ALL gemstones and jewellery should be treated as fragile.





Talc, Gypsum (Selenite), Mica (Lepidolite, Muscovite, Biotite), Cerussite, Chlorite (Seraphinite), Calcite

Talc, gypsum and mica can be damaged with human fingernails 

Mica has perfect basal cleavage, and calcite has three planes of perfect cleavage, making these already soft and easily scratched minerals highly susceptible to damage upon impact 

These gemstones are not durable enough for most jewellery.


Opal, Pearl, Ammolite, Coral, Sphene, Fluorite, Sphalerite, Apatite, Larimar, Rhodochrosite, Scolecite, Kyanite

These materials are durable enough for wear, but have low impact and scratch resistance, so care must be taken in order to avoid damage. 

Kyanite has different hardness along different axes, drastically affecting impact resistance 

Any of these gems will make wonderful necklace/pendant/earring gems, but are not suitable to wear 24/7 (while you sleep), and if worn daily/near daily in a ring, may need to be repolished every 7-10 years.


Orthoclase Feldspar (Classic Moonstone), Plagioclase Feldspar (Labradorite, Rainbow Moonstone, Sunstone) Microcline Feldspar (Amazonite), Rhodonite, Grandidierite, Zoisite (Tanzanite, Thulite), Lapis Lazuli, Malachite, Turquoise

These materials are durable enough for most custom jewellery if care is taken when being worn 

All feldspars have two planes of good cleavage, making them less impact resistant 

Most of these gems have been worn in jewellery for millennia and examples of jewellery with these gems are seen in museums around the world, often still in excellent condition, if worn 24/7 (while you sleep) these may need to be repolished every 10-15 years. 

These can be worn daily with minimal damage and passed on as heirloom jewellery.


Emerald, Quartz (Amethyst, Citrine, Prasiolite, Ametrine), Peridot, Grossular Garnet (Hessonite, Tsavorite), Andradite Garnet (Demantoid, Topazolite), Zircon, Spodumene (Kunzite, Hiddenite), Iolite, Chalcedony (Carnelian, Agate, Chrysoprase), Prehnite, Amber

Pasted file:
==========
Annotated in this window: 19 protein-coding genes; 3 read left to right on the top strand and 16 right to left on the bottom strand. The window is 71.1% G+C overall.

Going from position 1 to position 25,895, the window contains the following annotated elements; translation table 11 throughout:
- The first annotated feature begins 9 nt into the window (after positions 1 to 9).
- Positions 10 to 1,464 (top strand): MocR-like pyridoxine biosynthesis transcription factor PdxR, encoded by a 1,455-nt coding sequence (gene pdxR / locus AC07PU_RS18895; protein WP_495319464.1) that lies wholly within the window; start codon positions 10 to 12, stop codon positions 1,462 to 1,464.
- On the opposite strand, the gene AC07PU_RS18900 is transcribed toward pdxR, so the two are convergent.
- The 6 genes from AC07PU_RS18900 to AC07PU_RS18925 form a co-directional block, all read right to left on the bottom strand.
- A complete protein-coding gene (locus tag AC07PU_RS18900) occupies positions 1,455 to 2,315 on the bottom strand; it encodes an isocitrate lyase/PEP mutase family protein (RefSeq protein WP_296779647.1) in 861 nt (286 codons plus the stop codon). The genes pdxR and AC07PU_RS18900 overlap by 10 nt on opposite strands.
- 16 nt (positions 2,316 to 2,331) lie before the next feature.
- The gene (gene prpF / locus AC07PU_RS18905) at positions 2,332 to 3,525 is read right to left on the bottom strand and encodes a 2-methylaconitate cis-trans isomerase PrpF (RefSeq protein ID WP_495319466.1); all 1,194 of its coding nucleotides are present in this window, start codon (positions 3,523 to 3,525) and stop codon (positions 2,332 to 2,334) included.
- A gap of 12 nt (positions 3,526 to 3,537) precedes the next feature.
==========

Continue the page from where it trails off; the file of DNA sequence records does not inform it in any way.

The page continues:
These materials are highly durable and can be worn in a wide variety of environments, some care must be taken when designing and creating jewellery with these gems to make it possible to wear 24/7 (while sleeping) 

These gems can be made into heirloom/legacy/generational jewellery and other than Amber which is extremely easily repolished, are unlikely to need to be repolished in your lifetime unless worn 24/7

Very Good

Aquamarine, Morganite, Heliodor, Goshenite, Tourmaline (Elbaite,

Dravite, Liddicoatite, Schorl),

Jadeite, Nephrite, Pyrope Garnet, Almandine Garnet, Rhodolite Garnet, Spessartite Garnet, Uvarovite Garnet, Chrysoberyl (Alexandrite, Cymophane), Spinel, Topaz

These materials are extremely durable and can be worn in almost any jewellery design throughout one’s lifetime 

Topaz is the least impact resistant due to perfect basal cleavage

Thousands of examples of millennia-old jewellery can be found with these gems and are excellent stones for heirloom jewellery. Some care must be taken when designing and creating jewellery with these gems to make it possible to wear 24/7 (while sleeping).


Sapphire, Ruby, Diamond

These materials are exceedingly durable and can be worn in any bespoke jewellery throughout one’s lifetime.

Diamond is the least impact resistant due to three planes of perfect cleavage

Although all gems should be treated as fragile, these are by far the most durable and can be worn 24/7 (while sleeping) for an entire lifetime with minimal/no changes to the design of the jewellery to protect them and no need to repolish in your lifetime regardless of the application